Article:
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Triggered by sound affecting relationships

I just recently found out I have misophonia (hatred of sound). This means that I hate the sound of chewing, breathing and much more. I searched it up and it said that sometimes this is triggered by a parent making noises that you don't like. It sometimes causes me to get very angry or have an anxiety attack. I sometimes blame them for making me this way but I don't want to. I don't know how to sit in a room with my parents without getting annoyed. How can I not get angry at them but still maintain a relationship with them even though I can't sit in a room with them without getting worked up to the point where I can't breathe?

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Sam

Hi there

Sensitivity to sound can be distressing and you might feel stressed or angry about noises around you. There are background sounds in most situations but you might feel more aware of noises that people around you don’t notice.

Lots of people feel more sensitive to everyday things from time to time, especially when they’re stressed or under pressure. And they might feel irritated by different things like noise, how other people behave and what others say or do.  Noise sensitivity is also called hyperacusis,  and it means that sounds seem much louder to you and can also feel painful for some people.

Feeling angry when you hear certain sounds is called misophobia and feeling anxious about them is called phonophobia. Both can be difficult conditions to live with and they might affect your relationships, how you feel about being around other people and how you manage with day to day tasks like being at school or at work.

It’s important to talk to your doctor if sounds are causing you to feel upset or worried so you can get the support and treatment you need. They might offer treatment to help you get used to everyday sounds again or to manage your anxiety and panic attacks. You might find that your sound sensitivity is caused by another condition which can be treated, but only your doctor could tell you this.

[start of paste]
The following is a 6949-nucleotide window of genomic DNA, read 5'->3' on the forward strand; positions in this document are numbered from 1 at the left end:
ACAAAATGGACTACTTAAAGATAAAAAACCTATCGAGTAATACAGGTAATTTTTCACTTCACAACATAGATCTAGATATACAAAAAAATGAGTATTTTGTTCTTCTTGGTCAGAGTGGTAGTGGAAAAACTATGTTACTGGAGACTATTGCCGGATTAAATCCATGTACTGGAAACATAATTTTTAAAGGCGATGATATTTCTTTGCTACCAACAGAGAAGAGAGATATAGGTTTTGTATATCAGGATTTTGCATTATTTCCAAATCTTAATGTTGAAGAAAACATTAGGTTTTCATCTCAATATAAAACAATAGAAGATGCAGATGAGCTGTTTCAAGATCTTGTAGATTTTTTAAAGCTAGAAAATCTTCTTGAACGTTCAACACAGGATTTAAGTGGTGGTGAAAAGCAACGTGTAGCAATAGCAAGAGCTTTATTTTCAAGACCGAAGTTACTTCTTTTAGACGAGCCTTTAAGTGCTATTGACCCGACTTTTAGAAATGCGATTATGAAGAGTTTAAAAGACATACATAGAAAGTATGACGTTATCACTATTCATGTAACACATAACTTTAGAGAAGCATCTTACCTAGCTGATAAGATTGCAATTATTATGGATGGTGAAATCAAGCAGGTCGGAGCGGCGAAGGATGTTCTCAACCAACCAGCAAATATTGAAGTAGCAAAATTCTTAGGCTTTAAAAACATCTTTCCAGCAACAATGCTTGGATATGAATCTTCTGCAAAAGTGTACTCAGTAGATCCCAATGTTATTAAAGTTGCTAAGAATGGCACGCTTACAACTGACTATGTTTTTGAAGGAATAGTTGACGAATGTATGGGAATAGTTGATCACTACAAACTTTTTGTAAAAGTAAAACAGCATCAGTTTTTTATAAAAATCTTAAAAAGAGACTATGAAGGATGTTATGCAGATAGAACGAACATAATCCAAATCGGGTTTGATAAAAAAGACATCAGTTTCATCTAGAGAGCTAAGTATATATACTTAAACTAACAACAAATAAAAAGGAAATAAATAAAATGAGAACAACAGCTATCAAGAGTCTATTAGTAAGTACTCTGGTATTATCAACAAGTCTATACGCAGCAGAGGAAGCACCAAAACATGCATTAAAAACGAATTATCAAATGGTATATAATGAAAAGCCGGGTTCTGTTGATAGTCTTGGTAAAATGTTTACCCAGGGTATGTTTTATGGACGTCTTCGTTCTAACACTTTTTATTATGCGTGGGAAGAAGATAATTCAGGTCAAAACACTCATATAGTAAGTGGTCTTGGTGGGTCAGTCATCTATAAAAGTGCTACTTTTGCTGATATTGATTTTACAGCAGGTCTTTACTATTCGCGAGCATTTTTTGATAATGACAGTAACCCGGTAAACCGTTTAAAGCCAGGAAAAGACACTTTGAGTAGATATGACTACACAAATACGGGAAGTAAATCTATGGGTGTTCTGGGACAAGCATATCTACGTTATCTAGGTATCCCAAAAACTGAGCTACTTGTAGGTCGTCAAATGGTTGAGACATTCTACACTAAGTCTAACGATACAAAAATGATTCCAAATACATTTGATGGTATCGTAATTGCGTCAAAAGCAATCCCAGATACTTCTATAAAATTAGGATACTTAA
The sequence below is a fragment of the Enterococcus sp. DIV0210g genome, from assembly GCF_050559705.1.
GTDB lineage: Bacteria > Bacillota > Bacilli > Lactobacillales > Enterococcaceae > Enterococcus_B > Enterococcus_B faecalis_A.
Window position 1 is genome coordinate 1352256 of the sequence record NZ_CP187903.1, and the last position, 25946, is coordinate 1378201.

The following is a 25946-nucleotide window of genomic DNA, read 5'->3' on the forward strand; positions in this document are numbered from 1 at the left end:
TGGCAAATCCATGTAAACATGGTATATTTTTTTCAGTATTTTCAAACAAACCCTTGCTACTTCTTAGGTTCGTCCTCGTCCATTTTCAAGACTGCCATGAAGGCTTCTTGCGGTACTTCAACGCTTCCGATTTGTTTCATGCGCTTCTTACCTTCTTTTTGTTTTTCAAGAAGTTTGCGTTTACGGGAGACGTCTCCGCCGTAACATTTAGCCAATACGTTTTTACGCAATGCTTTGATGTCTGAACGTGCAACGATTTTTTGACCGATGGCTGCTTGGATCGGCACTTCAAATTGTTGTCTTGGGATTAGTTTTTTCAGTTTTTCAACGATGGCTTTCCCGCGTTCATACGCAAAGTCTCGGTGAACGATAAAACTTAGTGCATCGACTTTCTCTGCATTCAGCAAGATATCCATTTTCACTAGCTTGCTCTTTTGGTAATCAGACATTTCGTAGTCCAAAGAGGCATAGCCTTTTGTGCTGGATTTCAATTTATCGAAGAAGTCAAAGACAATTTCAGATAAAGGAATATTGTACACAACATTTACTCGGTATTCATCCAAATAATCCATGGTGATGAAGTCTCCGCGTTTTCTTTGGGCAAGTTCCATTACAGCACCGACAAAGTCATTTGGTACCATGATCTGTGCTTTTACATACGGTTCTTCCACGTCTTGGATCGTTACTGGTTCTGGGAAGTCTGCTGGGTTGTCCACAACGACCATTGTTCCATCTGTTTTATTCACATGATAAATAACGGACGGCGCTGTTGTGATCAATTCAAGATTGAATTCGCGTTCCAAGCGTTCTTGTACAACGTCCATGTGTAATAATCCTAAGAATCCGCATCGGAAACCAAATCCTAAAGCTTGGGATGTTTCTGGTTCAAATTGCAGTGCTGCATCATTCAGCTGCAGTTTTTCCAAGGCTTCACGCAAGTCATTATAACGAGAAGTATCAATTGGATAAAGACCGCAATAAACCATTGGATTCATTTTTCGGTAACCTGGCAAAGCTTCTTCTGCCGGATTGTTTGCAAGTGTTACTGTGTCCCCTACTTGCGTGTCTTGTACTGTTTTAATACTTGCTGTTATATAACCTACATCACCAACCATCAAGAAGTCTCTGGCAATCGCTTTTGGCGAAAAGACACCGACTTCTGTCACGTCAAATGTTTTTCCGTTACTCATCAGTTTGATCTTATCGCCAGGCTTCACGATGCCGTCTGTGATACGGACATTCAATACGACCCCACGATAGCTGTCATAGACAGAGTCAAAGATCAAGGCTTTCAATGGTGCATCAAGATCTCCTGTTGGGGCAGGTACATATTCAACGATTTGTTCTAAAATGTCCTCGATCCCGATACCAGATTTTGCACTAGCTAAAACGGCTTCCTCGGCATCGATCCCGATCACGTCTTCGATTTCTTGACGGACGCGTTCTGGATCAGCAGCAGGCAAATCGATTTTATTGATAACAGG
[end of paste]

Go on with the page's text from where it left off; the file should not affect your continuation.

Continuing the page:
In the meantime, you could try breathing exercises and other relaxation techniques to help you to feel calmer. Learning ways to cope with anxiety and strong feelings can help you to feel less overwhelmed. And over time you’ll probably feel less like you need to get away from a specific noise or situation , which can build your confidence that you can cope with difficult things in the future.

Although it might be hard to be around other people, remember that if you isolate or try to avoid noise altogether it could make things harder in the long term. And you might feel more sensitive to noises when you can’t avoid them. Give yourself time to prepare for situations that could be more difficult for you, like meal times, by relaxing for 5 or 10 minutes first.

I’m glad you sent this letter to me and I hope it has helped. Remember that no matter what’s happening for you our counsellors are here to support you. You can also find support from other young people by posting on our message boards.

Take care,

Sam

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